Which VST for HSO I should use!


I have HSO and Halion Sonic SE ( from Cubase 10.5). Is Halion Sonic SE uses the same HSO as Cubase’?

You better use HALion Sonic SE. It can also play all the HSO sounds and has the benefit that it can produce 16 different instruments at the same time. So by that it uses the resources of your computer more efficiently than the HSO-Player.

Usually all of the latest releases of Steinberg hosts ship with the exact same version of Sonic SE; however, depending on when you last did any updates to Cubase 10.5…well, there might be more recent versions of SE out there for you.

Yes, All the Steinberg hosts share the same installation of Sonic SE, and the same content library manager serves all of your Steinberg hosts. Each host might ship with slightly different HALion content, but provided you have all the keys to all your hosts on the system’s elicenser…they can easily share content that might ship with one host, and not another. I.E. If you have your Cubase key on the system, then you could use Hybrid Synths content in Dorico. If your Dorico key is set up, you can use HSO in Cubase, etc. In cases where content is included in multiple Stienberg hosts on your system, only one copy is installed. I.E. Cubase and Dorico both ship with Basic and Artist libraries…both apps share the same vstsound files…so you don’t have multiple copies or anything…just the one.

Cubase comes with several HALion synth libraries and such that doesn’t come with Dorico. Dorico comes with HSO, and some choirs and such that don’t come with Cubase. If both Cubase and Dorico are registered in your eLiscenser, then you can use ALL the content in both Steinberg hosts.

Stienberg host installers that come with SE work like this…
Say you buy a Cubase 11 upgrade today, and install that. It’ll check your Sonic SE installation if one is on your system. If it’s older than the one that ships with Cubase 11…it’ll get updated. From there, ALL of your other Stienberg apps such as Dorico will also use the new version of Sonic SE.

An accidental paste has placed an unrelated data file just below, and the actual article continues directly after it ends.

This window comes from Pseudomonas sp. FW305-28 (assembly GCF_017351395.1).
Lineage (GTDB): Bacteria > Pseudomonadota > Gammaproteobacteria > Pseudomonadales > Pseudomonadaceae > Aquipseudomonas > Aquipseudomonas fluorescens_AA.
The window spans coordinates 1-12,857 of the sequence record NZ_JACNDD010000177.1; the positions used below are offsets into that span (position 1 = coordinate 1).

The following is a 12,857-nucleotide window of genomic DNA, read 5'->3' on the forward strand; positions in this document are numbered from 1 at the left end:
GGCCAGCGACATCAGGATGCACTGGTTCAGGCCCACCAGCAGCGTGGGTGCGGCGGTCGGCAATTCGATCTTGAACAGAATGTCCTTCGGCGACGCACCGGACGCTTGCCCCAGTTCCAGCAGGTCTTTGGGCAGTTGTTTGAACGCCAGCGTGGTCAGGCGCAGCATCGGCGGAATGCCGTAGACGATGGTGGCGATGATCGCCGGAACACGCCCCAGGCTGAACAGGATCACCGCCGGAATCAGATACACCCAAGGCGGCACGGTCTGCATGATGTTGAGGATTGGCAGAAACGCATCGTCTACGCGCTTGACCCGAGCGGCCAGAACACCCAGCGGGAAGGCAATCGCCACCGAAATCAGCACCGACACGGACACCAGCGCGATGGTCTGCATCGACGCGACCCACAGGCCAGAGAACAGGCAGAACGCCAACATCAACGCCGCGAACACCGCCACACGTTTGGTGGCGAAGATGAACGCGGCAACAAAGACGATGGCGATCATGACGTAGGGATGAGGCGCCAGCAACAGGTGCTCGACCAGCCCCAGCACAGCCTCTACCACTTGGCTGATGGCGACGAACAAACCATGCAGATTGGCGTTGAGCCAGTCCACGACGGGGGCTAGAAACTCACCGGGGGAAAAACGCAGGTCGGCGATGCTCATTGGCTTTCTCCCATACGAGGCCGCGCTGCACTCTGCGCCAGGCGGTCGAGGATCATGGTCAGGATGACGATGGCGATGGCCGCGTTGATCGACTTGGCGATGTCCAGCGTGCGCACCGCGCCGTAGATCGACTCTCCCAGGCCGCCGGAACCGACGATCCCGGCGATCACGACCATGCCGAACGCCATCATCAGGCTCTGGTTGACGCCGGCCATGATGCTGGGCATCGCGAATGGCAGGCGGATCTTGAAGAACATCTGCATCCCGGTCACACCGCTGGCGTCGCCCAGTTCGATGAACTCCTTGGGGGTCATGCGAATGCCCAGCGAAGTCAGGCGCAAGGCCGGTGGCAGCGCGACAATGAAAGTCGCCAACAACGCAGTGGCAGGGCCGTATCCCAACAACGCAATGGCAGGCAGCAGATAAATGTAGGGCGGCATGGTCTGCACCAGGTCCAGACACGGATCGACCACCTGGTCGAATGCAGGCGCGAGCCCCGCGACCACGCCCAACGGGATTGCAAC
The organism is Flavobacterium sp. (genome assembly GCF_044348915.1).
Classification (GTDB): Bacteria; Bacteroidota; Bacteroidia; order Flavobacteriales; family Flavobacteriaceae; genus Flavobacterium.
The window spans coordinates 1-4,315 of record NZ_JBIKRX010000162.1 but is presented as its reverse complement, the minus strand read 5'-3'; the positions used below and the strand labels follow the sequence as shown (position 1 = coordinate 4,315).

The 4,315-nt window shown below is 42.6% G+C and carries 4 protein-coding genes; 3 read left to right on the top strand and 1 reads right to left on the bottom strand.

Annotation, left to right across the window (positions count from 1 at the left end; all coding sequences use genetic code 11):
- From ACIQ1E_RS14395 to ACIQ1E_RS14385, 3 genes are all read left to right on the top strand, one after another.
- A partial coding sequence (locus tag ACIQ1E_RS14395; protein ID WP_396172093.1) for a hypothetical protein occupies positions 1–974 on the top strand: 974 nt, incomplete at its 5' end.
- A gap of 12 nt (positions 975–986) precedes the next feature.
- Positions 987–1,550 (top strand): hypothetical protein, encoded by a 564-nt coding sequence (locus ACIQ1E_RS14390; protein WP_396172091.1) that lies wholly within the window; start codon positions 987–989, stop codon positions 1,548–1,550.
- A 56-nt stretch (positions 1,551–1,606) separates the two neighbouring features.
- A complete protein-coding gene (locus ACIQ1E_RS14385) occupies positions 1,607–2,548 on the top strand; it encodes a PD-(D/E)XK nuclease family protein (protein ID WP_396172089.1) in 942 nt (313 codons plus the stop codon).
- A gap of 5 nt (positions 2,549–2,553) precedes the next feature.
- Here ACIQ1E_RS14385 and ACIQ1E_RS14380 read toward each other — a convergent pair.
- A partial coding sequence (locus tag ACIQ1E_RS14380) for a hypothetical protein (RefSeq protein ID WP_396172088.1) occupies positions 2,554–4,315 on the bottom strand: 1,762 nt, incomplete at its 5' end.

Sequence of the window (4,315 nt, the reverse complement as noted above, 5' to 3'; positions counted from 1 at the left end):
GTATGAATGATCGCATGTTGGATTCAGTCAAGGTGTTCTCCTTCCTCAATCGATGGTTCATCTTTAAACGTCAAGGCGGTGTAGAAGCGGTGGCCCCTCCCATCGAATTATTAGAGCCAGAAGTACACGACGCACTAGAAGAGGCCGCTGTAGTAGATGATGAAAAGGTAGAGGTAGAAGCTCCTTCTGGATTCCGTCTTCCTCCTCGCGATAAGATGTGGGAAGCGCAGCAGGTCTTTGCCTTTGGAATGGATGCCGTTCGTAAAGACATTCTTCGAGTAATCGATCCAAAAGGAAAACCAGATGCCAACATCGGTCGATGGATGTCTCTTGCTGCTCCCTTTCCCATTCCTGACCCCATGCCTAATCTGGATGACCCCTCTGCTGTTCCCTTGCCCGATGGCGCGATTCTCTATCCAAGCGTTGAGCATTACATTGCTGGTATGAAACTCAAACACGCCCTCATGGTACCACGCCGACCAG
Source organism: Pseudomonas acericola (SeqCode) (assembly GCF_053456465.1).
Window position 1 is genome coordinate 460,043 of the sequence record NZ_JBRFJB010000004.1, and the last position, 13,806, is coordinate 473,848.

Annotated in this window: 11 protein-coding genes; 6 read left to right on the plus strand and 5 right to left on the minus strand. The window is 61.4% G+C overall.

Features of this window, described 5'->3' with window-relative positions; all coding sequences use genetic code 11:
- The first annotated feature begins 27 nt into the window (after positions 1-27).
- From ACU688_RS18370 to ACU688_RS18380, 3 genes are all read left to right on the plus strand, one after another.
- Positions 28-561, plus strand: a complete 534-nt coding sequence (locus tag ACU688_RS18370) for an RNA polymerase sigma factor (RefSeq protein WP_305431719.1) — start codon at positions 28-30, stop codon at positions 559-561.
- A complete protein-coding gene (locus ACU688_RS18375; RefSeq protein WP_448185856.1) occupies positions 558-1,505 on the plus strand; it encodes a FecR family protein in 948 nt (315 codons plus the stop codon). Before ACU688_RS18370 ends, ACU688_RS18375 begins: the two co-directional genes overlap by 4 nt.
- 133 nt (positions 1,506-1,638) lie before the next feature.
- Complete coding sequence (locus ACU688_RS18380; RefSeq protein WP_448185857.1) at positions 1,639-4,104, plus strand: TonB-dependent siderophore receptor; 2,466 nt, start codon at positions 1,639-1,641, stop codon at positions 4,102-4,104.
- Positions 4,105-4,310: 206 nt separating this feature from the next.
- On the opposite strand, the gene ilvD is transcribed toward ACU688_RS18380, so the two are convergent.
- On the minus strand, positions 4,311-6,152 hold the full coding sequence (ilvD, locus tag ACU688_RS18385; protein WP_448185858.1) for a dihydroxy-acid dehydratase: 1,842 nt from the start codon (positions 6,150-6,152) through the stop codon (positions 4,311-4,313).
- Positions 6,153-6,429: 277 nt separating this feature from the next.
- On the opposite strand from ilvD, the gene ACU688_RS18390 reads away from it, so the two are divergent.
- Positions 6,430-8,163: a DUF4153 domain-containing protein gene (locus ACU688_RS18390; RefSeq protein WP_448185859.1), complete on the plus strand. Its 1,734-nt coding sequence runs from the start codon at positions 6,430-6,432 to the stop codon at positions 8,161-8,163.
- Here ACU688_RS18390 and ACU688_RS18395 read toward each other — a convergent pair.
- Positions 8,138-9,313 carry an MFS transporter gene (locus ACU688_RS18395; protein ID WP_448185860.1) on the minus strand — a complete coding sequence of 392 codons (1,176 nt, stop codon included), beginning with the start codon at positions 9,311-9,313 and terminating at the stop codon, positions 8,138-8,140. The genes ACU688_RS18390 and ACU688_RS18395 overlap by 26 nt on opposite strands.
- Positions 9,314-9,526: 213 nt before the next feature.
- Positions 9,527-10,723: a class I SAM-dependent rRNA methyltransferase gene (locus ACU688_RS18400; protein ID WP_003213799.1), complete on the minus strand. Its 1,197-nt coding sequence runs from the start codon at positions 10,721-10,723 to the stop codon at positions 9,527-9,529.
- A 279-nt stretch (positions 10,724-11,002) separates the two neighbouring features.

Next imagine that you’ve you pulled an old archive copy of Dorico 2 that you wish to install on your system. That installer should sense that your current installation of Sonic SE is newer than what it has to offer…so it just reports, “Already installed”. Next it checks the content libraries…if they are already there, or newer…again it just says, “Already installed”. Etc. When you go to use Dorico 2, it’ll simply call up Sonic SE by plugin ID…it doesn’t know nor care that it’s a newer version. Sonic 3 SE will be backwards compatible with all versions before him that had that same plugin ID…so you’re good to go.

The important thing here is plugin ID. If Stienberg ever upgrades a particular plugin in a way that would break ‘backward compatibility’, then in general, they’d assign a new plugin ID, and hence forth the old version should stay on your system and be managed separately. While this doesn’t happen very often in my experience…it’s possible it could happen at some point. So…in essence…the goal is to keep a given plugin ID at the latest version possible.

In sort, anytime you install or update a Steinberg host on a system that already has Sonic SE on it, it only touches Sonic SE if it has something new/different to offer. If it does update/upgrade Sonic SE, it’ll be updated for anything that you’re using the Sonic SE plugin with (all uses the same plugin and content library).